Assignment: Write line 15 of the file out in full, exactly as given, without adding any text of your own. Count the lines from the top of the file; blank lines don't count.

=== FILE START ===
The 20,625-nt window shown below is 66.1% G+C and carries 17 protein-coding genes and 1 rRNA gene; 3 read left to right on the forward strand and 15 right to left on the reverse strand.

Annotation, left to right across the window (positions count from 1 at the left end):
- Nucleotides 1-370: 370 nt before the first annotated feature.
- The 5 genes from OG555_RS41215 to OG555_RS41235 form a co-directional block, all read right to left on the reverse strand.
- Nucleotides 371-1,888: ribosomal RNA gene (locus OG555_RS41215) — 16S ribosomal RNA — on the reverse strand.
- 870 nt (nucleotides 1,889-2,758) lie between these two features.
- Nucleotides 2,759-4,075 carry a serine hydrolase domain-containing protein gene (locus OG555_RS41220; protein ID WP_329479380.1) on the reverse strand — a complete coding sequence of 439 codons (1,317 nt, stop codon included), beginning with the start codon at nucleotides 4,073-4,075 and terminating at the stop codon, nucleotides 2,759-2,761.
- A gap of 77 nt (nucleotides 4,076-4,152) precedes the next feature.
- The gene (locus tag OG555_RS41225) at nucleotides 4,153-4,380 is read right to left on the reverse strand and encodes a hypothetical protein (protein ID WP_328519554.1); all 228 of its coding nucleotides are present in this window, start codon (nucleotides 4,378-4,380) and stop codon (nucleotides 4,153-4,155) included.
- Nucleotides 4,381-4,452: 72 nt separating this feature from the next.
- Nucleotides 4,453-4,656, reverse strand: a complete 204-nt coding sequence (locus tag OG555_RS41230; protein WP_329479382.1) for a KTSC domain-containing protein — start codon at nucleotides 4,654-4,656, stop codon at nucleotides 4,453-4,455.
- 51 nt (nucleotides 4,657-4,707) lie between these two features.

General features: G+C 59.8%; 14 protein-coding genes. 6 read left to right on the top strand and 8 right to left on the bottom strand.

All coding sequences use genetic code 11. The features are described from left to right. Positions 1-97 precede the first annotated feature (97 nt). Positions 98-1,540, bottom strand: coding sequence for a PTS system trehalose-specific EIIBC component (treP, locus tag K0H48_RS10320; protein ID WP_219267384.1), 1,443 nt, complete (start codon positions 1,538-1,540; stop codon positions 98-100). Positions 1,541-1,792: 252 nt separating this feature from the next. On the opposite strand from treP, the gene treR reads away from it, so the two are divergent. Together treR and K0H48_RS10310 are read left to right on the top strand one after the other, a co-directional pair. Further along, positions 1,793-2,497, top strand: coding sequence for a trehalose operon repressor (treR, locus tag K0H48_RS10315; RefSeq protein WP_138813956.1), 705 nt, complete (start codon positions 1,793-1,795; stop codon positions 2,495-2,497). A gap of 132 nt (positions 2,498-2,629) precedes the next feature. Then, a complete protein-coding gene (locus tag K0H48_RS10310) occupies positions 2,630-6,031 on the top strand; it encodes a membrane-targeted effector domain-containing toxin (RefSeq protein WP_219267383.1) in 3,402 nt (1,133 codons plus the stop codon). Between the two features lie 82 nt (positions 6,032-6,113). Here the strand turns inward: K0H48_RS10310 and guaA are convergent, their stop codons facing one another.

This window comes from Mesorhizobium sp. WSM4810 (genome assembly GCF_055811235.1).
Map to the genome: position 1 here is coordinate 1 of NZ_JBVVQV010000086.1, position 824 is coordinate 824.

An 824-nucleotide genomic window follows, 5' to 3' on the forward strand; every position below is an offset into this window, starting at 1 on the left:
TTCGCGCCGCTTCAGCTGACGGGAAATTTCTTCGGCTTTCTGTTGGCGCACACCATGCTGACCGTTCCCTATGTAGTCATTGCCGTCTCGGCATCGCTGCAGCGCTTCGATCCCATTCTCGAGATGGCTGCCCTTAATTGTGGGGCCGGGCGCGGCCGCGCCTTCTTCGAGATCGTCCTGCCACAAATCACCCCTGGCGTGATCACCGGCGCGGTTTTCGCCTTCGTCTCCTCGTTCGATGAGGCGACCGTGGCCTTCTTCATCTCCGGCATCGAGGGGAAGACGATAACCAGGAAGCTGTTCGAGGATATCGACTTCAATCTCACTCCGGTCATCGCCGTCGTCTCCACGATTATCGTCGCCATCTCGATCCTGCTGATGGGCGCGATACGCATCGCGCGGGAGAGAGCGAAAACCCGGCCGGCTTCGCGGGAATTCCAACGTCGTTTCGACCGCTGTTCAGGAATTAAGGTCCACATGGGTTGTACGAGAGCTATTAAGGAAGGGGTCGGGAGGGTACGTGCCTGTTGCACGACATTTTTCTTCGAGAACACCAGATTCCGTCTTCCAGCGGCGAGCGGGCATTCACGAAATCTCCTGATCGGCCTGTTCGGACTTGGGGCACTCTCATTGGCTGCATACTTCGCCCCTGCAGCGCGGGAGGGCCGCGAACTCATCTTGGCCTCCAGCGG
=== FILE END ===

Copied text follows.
This window comes from Mesorhizobium sp. WSM4810 (genome assembly GCF_055811235.1).